Nothing too unusual about that. You get seagulls almost everywhere these days, not just on the coast. Quite. But have a look at the image below.

seagull
This could be a black headed gull..which apparently for most of the year doesn’t have a black head

I thought there was something odd about this particular bird but couldn’t quite place it.

Seen it yet?

Yep…its standing on one leg, with the foot missing on the other. Now perhaps I lived a sheltered life but I’ve never really noticed this before.  I looked at the other birds perched around thinking this must be a one off  but to my amazement there was another bird with a foot missing.

I’d gone from not noticing this before to seeing two within minutes of each other. No they weren’t the same bird!

Getting a thing for gulls?

Possibly. I quite often watch seagulls and practice my BIF technique on them. And yes I do need the practice. Seagulls are plentiful and generally accommodating by flying quite low. They also seem to associate humans with food, so don’t tend to scare too easily around our presence. I recall getting mugged for my chips by a seagull in my childhood on Blackpool seafront. That was a very long time ago. Some 20 years ago a similar thing happened in Scarborough.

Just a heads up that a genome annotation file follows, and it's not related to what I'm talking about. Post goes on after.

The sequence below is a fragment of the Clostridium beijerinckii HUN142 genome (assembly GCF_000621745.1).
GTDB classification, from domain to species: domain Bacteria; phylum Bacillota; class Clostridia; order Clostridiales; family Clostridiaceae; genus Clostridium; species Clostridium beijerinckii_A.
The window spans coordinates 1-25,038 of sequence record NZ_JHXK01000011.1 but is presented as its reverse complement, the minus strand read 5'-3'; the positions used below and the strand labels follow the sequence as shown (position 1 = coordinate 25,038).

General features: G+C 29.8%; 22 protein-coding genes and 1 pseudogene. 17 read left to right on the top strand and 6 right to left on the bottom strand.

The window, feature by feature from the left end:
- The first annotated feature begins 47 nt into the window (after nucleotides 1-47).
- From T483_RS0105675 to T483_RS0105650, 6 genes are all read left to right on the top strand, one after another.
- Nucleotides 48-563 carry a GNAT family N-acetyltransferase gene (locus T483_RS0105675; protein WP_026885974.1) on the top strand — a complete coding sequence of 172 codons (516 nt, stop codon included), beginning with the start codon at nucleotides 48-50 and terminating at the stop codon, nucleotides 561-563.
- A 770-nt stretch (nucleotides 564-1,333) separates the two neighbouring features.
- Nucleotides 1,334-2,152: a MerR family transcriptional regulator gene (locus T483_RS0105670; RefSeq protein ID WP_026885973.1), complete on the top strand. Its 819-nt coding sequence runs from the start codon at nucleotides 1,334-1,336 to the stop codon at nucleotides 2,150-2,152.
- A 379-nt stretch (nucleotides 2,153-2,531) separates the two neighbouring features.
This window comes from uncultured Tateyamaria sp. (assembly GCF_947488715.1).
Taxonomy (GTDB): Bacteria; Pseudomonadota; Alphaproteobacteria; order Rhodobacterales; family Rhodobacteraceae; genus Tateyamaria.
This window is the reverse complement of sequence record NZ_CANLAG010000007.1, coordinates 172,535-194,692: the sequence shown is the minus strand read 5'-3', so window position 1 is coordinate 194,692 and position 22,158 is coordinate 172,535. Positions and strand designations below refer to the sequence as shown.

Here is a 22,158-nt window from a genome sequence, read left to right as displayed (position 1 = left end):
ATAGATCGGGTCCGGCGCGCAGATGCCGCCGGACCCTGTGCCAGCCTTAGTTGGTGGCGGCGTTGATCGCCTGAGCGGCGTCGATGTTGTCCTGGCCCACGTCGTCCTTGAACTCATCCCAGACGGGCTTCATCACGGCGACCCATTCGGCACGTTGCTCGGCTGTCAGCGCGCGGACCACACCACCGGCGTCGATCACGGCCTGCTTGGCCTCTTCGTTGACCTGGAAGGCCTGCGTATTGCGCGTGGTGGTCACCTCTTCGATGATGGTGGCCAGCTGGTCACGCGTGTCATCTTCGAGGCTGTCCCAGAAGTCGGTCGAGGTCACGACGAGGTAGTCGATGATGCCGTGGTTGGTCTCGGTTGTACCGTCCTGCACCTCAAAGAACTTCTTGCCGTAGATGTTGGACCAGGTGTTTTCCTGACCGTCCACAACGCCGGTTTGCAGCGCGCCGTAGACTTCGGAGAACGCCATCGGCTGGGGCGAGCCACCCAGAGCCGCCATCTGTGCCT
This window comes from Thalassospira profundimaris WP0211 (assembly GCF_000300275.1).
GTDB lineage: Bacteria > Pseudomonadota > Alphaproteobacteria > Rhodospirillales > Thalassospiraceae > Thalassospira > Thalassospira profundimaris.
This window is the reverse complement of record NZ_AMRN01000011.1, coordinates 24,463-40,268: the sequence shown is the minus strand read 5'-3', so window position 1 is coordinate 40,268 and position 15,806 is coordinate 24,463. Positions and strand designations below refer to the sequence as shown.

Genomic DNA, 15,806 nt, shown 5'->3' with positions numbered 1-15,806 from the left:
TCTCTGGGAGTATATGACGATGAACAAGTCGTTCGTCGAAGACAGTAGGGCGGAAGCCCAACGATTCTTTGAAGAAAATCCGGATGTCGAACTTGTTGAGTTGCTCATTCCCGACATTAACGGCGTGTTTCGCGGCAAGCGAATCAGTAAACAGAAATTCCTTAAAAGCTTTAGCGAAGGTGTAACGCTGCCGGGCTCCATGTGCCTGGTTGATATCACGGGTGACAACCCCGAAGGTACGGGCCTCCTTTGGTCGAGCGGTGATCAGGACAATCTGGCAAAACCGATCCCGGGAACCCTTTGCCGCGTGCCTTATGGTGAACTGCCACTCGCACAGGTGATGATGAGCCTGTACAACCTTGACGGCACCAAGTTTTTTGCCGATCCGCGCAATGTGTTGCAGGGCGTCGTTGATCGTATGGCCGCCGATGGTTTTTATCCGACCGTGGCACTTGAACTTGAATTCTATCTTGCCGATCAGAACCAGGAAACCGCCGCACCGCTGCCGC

So for me the seagull has become a source of intrigue. I notice the differences between them, currently up to four different breeds.

My OCD will kick in soon and I will have to identify them so I can get a good nights sleep 🙂

Edit: I captioned the above photo. Told you my OCD would kick in.

Camera/lens: Nikon D5300, Nikkor 70-300mm AF-P DX VR.

Return to Albert Docks

An anniversary visit provided an opportunity to return to Albert Docks, Liverpool. This wasn’t a photography visit Per Se, so I just used my phone and added to the 12 Pics series here.

Albert Docks, Liverpool

 

You can see that in some of the images the phones camera was starting to struggle a bit. Perhaps a flagship model would have coped better?

On the one hand the images are OK as record shots. On the other, the photographer in me thinks I should have used one of my cameras rather than my smartphone.